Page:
Conclusion/Resolution: Providing Closure for the Narrative, a Conclusion to the Argument
Consider the following questions as you develop the conclusion to your narrative.
How was the conflict resolved, or to what extent?
How can you illustrate relief from or resolution of the tension caused by the conflict?
Why might the reader believe this conflict will or will not pose a problem in the future?
What story-telling tools will I need to tell my story?
The questions above have helped you to generate the content of your essay and focus its
meaning. Now it is time to tell the story. Two important story-telling tools are (1) concrete and
figurative word choice and (2) verb tense.
Concrete and Figurative Word Choice
By including sensory details and figurative language, you can help your reader appreciate your
experience and understand your thoughts and actions. Sometimes stories are so detailed that
readers are carried along to the conclusion without any explicit statement of the main argument:
in such cases the details have been powerful enough to imply the main argument. Please refer to
our “Concrete Language” Homegrown Handout for more information (available at
Verb Tenses in a Narrative Essay
Storytelling engages readers in reading actions as they develop through time. Telling time is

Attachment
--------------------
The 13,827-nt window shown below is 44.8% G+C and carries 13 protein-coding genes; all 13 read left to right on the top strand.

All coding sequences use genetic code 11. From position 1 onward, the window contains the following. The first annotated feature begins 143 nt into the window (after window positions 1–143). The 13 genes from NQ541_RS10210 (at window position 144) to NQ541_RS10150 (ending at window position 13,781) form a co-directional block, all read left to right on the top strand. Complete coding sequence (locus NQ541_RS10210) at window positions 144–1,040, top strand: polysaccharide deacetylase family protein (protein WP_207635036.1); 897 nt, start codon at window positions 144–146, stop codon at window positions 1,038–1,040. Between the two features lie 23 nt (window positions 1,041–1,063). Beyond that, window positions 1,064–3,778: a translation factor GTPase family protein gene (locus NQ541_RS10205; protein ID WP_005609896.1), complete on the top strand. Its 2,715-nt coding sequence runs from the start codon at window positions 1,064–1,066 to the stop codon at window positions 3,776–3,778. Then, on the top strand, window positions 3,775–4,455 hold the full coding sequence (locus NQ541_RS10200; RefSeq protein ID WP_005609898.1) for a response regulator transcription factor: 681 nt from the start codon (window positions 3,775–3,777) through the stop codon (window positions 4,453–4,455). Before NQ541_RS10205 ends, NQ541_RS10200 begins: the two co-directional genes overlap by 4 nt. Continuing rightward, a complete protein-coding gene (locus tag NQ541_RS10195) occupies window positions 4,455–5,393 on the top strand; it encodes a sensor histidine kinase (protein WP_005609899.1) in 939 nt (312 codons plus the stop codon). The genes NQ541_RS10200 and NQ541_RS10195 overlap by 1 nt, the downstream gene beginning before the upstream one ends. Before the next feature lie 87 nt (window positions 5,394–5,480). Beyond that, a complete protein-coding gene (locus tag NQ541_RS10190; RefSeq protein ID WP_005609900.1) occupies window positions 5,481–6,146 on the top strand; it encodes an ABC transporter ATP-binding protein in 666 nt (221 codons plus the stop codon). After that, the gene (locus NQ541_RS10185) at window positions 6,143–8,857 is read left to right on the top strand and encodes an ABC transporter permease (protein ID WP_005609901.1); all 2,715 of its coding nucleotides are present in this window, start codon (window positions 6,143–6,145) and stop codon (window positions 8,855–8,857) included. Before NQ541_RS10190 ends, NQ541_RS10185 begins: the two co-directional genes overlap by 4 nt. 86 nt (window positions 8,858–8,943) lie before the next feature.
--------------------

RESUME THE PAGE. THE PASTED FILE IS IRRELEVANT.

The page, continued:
critical in reading a story. To discern which verb tense or tenses to use in your narrative, please
reference our “Verb Tenses: Telling Time” Homegrown Handout (available at
Activity: Analyzing a Personal Narrative Essay
Read the introduction, climax, and conclusion of Langston Hughes’ “Salvation”—a chapter from
his autobiography, The Big Sea—and answer the questions that correspond to each excerpt.
I was saved from sin when I was going on thirteen. But not really saved. It happened like this.
There was a big revival at my Auntie Reed's church. Every night for weeks there had been
much preaching, singing, praying, and shouting, and some very hardened sinners had been
brought to Christ, and the membership of the church had grown by leaps and bounds. Then just
before the revival ended, they held a special meeting for children, "to bring the young lambs to
the fold." My aunt spoke of it for days ahead. That night I was escorted to the front row and
placed on the mourners' bench with all the other young sinners, who had not yet been brought
What is the event Hughes shares?
Where did this event take place?
When did this event occur?
Personal Narrative Essays, Spring 2015.
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